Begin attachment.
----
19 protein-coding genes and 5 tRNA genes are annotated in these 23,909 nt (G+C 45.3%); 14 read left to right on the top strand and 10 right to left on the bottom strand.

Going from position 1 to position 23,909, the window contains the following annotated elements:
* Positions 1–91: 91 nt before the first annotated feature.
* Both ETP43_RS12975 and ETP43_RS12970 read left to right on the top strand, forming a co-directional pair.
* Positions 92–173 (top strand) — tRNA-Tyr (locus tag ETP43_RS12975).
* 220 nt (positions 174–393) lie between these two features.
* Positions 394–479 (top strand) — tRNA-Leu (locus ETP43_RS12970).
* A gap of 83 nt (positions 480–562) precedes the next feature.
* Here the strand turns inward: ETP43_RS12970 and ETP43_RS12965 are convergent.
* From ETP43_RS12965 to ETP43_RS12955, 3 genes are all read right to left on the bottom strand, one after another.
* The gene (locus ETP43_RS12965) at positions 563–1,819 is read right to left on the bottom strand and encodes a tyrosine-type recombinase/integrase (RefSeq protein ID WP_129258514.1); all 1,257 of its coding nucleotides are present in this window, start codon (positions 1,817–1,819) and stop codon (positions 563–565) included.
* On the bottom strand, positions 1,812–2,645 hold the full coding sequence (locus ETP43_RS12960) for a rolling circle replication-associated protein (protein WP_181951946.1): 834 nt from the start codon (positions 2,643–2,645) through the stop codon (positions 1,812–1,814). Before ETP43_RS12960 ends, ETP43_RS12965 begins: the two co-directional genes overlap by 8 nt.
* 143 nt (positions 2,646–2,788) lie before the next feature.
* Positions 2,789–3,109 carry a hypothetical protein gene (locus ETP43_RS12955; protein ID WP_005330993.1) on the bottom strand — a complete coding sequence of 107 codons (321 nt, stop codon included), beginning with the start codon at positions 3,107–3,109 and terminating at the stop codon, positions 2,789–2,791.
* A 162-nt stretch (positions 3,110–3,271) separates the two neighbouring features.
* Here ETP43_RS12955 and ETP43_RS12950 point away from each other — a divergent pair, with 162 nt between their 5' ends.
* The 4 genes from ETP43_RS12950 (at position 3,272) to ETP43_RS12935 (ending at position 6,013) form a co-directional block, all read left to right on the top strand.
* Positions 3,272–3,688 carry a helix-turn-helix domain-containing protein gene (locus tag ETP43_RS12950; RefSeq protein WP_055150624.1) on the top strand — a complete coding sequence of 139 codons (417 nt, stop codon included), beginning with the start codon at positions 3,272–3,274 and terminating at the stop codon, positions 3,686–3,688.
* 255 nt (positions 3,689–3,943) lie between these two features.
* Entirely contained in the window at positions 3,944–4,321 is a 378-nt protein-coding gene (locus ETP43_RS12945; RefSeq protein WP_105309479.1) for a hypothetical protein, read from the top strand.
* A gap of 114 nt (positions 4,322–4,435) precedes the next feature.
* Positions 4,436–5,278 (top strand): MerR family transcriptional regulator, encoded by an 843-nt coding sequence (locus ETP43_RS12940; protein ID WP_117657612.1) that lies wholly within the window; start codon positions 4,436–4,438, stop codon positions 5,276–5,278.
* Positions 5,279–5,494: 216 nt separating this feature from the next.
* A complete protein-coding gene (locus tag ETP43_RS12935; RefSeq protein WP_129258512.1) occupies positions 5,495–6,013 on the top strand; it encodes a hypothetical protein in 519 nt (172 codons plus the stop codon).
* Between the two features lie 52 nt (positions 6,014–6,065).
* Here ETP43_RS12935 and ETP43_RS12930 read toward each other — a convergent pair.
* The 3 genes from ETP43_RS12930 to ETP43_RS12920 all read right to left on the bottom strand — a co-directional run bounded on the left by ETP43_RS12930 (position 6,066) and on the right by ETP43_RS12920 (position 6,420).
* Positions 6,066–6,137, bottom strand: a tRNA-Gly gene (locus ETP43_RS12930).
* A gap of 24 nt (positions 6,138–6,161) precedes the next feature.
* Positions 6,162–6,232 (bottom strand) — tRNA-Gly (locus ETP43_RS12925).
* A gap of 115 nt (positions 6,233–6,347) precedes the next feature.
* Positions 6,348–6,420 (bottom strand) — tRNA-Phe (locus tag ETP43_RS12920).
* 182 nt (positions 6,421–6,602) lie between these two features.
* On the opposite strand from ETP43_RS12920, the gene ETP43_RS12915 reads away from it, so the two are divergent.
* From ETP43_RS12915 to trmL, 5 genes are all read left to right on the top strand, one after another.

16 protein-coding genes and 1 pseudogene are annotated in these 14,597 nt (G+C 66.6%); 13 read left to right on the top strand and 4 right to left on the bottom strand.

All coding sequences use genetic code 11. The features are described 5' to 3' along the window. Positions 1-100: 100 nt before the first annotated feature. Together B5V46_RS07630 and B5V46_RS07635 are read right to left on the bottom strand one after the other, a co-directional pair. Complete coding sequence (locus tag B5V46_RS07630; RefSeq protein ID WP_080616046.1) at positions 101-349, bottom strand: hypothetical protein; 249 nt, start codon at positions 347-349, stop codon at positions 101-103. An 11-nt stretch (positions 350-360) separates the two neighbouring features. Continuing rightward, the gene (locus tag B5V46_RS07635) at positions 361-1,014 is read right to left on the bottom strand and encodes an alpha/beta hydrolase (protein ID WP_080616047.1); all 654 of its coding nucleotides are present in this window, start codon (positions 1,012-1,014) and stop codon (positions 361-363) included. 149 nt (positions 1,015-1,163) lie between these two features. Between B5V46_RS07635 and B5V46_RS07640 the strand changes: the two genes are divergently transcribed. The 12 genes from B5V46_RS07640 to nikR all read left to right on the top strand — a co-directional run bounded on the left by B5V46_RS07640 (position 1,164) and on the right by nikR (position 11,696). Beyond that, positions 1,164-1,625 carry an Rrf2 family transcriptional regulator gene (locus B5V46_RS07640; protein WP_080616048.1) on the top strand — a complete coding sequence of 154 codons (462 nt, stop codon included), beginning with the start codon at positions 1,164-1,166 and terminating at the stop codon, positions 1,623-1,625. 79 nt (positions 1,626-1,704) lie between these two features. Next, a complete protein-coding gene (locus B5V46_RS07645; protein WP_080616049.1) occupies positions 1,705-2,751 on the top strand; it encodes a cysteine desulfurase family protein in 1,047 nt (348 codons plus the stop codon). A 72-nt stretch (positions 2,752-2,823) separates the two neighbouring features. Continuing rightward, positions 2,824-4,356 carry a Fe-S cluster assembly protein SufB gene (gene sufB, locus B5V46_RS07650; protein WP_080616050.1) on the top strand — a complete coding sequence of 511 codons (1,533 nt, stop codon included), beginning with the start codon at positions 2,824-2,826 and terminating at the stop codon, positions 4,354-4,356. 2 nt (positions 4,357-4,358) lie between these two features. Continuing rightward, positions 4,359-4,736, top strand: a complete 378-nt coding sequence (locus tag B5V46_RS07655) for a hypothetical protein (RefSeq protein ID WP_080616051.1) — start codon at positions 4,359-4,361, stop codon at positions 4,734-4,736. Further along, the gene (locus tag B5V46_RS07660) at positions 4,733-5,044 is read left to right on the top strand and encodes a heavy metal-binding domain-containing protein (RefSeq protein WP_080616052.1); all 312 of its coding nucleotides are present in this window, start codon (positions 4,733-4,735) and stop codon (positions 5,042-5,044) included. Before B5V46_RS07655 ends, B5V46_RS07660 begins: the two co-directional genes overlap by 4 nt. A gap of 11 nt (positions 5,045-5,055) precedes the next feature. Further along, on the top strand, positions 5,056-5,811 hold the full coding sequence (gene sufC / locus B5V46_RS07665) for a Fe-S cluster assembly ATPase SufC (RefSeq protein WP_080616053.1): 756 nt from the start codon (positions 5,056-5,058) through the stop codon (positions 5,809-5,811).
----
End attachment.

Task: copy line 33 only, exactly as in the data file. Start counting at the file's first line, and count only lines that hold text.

* 182 nt (positions 6,421–6,602) lie between these two features.